But like Johnny, Jimmy is much more the knowing businessman than his crazed, stage-lit demeanor might suggest, From disc one, he has imprinted the band's output in manifold ways, not only writing most of the songs (or collaborating with Stretch and Slim) and holding down the guitar and lead vocal duties, but also producing, and designing cover art. Jimmy even oversees the band's label, Brain Drain.

Another Jimmy/Johnny similarity can be found in the songs, themselves. Many cross the finish line in less than two minutes. Built for speed, their minimalist constructions allow for unloosed rocketship delivery.

Most importantly, Jimmy and Johnny share the same proudly defiant certainty of identity - of purpose, of direction, of one's only appropriate place in The Scheme - that distinguishes the iconic and crucial maverick driver from the driven rabble that follow.

Because maybe the world digs you and yours, or maybe only the few are hip to the tip, but the point is that it is your Frankenstein. You imagined it, and made it so. You raised it up, a singular noise that delivers bodies old and young into writhing epileptic paroxsyms of carbonated ebullience.

In that spittle-flecked, confessional exhortation lies the truest baring of self. Jimmy, Johnny -- it's a Mobius

Recommended tracks: "Old Fashioned Hillbilly Feud," "High Time," "Why I Cry," "Cabin Fever," "Wreck of the Old 97"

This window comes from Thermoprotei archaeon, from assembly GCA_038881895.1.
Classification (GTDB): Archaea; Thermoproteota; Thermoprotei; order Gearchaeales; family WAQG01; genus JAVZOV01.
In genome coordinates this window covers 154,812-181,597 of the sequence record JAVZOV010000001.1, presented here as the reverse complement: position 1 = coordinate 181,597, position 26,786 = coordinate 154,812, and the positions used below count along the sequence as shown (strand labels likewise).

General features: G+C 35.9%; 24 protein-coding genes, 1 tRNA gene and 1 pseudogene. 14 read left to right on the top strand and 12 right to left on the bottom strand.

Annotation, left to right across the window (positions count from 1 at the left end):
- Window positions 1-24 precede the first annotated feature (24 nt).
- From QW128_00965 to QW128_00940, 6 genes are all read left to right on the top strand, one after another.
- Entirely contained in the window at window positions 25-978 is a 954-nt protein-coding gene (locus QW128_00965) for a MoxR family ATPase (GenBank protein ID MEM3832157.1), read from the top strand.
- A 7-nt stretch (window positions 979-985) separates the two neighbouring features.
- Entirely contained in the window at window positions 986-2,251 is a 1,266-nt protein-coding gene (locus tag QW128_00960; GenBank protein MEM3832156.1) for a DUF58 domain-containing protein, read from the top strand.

VIDEO:  ("100 Proof Blues Boogie," from previous CD)


Saturday, November 23, 2013

PART 2: The David Serby Interview, plus
Earlier this year, singer/songwriter/guitarist David Serby released "The Latest Scam." His fifth CD offers a 2-disc, 20-track countrypolitan ride. Vibrant, intriguingly textured and tantalizingly piquant, the venture is packed shoulder-toshoulder with hooks, intoxicating narratives, and an abundance of head-turning instrumental charms.
FROM DAVIDSERBY.COM: "Produced by the musician’s longtime collaborator Ed Tree at his Treehouse Studios in San Gabriel, California, it features Serby’s working band the Latest Scam: lead guitarist Tree, bassist Gregory Boaz, and drummer Dale Daniel. Serby contributes lead and background vocals and, for the first time, electric rhythm guitar."
Recommended cuts: "True Love," "Amnesia," "Waiting Out the Storm," "Pretty Little Kitty," "Gospel Truth," "Like She Was Never Here" 
5)      Are any of the songs on The Latest Scam derived from your own life?
I’d say they were all derived from my life in some way or another.